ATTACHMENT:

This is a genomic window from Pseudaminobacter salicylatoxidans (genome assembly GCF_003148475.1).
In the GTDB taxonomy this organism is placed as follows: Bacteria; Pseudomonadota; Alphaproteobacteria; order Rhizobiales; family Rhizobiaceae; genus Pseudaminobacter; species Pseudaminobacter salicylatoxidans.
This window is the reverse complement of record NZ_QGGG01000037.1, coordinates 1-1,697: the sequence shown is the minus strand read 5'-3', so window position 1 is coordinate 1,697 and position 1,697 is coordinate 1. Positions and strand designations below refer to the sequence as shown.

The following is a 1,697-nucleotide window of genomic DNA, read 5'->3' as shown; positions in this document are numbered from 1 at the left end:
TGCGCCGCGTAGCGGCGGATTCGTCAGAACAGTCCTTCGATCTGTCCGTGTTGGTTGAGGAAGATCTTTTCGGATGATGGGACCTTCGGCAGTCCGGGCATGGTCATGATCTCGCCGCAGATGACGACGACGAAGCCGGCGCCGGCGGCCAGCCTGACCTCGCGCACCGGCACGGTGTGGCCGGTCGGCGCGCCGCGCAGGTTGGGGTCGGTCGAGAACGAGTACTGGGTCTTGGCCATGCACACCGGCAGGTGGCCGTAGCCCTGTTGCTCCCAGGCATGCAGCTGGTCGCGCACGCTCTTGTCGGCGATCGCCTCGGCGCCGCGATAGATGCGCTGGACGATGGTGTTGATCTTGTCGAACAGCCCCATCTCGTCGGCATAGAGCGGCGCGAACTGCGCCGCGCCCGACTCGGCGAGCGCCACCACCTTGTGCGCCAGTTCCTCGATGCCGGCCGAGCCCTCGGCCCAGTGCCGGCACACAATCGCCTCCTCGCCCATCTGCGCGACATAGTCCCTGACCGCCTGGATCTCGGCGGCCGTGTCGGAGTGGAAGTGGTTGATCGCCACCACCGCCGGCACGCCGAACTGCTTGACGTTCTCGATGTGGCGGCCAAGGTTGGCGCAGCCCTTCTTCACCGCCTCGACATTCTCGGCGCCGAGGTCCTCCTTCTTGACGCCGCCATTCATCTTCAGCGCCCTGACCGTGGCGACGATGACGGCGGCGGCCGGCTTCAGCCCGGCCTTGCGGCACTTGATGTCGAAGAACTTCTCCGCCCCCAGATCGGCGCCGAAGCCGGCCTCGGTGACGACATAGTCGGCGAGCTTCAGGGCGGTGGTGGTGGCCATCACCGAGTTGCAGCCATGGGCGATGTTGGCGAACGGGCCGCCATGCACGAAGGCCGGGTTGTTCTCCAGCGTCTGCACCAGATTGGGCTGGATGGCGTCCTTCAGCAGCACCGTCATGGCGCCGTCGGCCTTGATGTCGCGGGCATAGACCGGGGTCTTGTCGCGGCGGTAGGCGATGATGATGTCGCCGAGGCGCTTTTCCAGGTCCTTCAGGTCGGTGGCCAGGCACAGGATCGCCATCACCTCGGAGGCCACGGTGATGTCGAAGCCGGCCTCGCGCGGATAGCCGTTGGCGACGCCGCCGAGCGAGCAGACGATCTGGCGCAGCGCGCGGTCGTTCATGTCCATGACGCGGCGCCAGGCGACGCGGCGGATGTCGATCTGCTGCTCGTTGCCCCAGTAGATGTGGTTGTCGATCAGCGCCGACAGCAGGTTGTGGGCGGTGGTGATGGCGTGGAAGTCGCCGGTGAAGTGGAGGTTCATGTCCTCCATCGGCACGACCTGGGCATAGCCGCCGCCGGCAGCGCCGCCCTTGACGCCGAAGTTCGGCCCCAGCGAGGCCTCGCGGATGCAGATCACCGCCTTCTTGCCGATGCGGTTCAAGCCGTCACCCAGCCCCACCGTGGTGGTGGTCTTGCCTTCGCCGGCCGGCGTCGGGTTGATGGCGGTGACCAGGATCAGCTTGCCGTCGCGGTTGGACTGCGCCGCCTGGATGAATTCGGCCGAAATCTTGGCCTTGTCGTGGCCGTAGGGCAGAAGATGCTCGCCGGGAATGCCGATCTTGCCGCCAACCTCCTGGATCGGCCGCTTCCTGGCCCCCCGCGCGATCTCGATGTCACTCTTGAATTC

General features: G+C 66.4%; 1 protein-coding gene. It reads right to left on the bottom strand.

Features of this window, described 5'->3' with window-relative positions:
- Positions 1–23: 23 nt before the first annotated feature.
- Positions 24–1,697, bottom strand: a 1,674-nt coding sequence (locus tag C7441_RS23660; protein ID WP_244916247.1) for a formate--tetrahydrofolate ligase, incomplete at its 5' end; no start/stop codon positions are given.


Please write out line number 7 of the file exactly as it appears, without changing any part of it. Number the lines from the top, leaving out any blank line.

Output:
Features of this window, described 5'->3' with window-relative positions: